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Homework Help: Another projectile question

  1. Mar 8, 2005 #1
    God I hate projectiles..

    A PHYS1001 student uses a slingshot to project a pebble at her lecturer
    (shoulder height) who is standing 40 m away. After extensive experiments she
    finds that to hit the target she must aim 4.85 m above the target. Determine the
    velocity of the pebble on leaving the slingshot and the time of flight.

    Can some one start me off, with the correct formula to use. Im stumped..
  2. jcsd
  3. Mar 8, 2005 #2


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    Science Advisor

    The projectile is required to hit the target at the same height it leaves the student. Furthermore, the Angle θ (above horizontal) at which the projectile leaves the student is given by:
    tan(θ) = (4.85)/(40) = (0.121) ::: ⇒ θ = (6.91 deg)

    The standard equations for projectile height z(t) under constant gravitational acceleration "g" and for horizontal distance "x" are given by:
    z(t) = z0 + vz0t - (1/2)gt2 :::: Eq #1
    x(t) = x0 + vx0t :::: Eq #2

    Let T be the time of flight. The problem requires that {z(T) = z0} and that {x(T) - x0 = (40 m)}. Placing these into Eqs #1 & #2 we get:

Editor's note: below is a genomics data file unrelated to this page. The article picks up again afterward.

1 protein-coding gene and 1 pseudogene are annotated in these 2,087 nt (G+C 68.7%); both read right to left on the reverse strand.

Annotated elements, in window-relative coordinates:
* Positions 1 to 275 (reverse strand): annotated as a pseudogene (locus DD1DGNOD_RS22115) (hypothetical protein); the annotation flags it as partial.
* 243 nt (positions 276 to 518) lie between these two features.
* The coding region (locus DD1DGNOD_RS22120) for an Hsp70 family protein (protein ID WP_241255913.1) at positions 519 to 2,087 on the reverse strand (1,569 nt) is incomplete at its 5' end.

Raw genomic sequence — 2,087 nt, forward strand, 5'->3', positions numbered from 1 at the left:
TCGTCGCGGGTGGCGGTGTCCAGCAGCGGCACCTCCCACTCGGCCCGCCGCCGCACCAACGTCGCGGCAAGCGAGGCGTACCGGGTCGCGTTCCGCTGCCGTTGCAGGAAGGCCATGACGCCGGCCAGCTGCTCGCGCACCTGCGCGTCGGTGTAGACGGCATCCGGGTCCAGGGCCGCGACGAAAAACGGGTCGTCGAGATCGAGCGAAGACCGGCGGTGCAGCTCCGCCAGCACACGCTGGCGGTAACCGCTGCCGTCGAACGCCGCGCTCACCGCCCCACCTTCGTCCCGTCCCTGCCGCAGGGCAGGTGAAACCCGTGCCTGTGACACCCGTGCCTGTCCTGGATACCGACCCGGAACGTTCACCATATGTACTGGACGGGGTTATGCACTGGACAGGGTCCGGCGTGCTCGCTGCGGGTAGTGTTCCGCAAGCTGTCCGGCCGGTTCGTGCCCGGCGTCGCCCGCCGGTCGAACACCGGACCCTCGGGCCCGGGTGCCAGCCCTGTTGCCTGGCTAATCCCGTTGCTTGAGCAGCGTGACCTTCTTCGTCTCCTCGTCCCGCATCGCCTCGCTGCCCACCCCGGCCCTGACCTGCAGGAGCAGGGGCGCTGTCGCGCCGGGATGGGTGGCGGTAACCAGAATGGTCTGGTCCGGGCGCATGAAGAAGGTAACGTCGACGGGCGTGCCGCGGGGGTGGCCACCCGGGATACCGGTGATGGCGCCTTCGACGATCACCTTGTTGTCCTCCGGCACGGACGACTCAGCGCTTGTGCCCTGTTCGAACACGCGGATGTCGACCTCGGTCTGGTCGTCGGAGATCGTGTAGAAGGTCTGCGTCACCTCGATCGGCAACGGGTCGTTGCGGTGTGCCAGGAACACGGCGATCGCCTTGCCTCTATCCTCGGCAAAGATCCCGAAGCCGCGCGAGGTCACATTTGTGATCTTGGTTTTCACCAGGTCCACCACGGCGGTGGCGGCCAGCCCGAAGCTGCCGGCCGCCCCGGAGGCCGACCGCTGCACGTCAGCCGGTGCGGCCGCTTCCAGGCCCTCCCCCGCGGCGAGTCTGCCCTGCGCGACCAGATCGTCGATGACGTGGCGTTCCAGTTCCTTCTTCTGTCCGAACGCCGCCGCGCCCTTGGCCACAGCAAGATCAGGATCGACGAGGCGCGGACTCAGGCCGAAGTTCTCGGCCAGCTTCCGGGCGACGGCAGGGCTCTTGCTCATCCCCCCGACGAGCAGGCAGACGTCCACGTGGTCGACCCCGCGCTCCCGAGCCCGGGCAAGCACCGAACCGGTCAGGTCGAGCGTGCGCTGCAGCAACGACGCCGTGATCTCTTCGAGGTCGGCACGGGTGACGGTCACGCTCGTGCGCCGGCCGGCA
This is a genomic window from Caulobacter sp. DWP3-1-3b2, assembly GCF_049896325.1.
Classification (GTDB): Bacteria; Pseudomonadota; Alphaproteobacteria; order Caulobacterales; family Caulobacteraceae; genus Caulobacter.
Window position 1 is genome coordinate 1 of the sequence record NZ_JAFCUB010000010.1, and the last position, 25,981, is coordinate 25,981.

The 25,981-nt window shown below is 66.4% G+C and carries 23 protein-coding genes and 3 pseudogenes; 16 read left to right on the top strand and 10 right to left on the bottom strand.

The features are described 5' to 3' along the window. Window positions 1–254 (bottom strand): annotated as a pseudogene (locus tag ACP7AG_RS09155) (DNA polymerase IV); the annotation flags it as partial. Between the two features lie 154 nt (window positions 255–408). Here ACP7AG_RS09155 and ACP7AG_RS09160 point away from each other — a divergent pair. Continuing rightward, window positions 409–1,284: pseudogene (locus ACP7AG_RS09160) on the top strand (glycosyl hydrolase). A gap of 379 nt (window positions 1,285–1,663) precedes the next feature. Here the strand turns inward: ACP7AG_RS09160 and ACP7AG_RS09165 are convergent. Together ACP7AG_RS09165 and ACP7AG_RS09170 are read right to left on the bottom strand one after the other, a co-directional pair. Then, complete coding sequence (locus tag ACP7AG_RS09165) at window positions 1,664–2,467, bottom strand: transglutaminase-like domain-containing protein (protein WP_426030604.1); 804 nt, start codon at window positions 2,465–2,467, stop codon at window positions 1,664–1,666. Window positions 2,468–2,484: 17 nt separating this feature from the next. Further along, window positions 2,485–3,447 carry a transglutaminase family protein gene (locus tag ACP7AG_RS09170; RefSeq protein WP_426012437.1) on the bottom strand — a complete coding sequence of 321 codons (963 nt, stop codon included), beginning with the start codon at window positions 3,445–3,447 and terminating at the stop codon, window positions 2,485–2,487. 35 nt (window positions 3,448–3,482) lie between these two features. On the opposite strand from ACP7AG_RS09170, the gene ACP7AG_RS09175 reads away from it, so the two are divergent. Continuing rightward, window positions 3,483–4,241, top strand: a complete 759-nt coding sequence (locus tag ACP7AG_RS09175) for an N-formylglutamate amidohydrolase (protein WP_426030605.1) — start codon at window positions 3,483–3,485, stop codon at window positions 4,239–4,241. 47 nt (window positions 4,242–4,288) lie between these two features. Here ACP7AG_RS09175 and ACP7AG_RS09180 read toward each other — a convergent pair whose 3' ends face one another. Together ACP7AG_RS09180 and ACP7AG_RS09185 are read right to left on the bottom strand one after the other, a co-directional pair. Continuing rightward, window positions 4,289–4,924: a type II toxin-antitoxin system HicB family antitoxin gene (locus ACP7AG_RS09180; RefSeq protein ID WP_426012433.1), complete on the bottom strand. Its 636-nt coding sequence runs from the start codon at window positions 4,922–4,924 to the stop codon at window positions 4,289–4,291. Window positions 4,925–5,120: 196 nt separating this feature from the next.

z(T) = z0 = z0 + vz0T - (1/2)(9.81)T2
    ⇒ 0 = vz0T - (1/2)(9.81)T2
    ⇒ 0 = vz0 - (4.91)T
    ⇒ T = vz0/(4.91) :::: Eq #3

    x(T) - x0 = 40 = vx0T
    ⇒ T = (40)/vx0 :::: Eq #4

    We now multiply Eq #3 by Eq #4:
    T2 = {40/4.91}*{vz0/vx0} =
    = (8.15)*tan(θ) =
    = (8.15)*(0.121) =
    = (0.986)
    ⇒ T = (0.993 sec)

    Placing this last result into Eq #4 and solving for vx0:
    (0.993) = (40)/vx0 ::: ⇒ vx0 = (40)/(0.993) = (40.3 m/sec)
    ⇒ v0 = vx0/cos(θ) = (40.3)/cos(6.91 deg)
    ⇒ v0 = (40.6 m/sec)

  4. Mar 8, 2005 #3
    life saver!
  5. Mar 8, 2005 #4
    There's another way, though not too different from xanthym's.

    The trajectory that the pebble follows is a parabola under the (assumed constant) gravitational field of earth. If the pebble were projected with an initial velocity [itex]\vec{u}[/itex] at an initial elevation [itex]\alpha[/itex] (computed just as xanthym did) then the equation of the trajectory turns out to be,

    [tex]y = xtan\alpha - \frac{1}{2}\frac{gx^2}{u^2}sec^2\alpha[/tex]

    In principle you can find u directly from this equation given y = 0, x (= range) and alpha. Once you have that, use Range = u\cos\alpha*Time of Flight to find the time of flight.

    The equation here isn't really a shortcut as in some cases, the algebraic calculations are easier if you follow the step-by-step fundamental method. Yet its worthwhile to know the equation, as it relates all the parameters of motion and gives you y as a function of x.


    PS--It would be good exercise for you to derive this equation of trajectory yourself. Hint: xanthym's equations are sufficient to do this.
  6. Mar 9, 2005 #5
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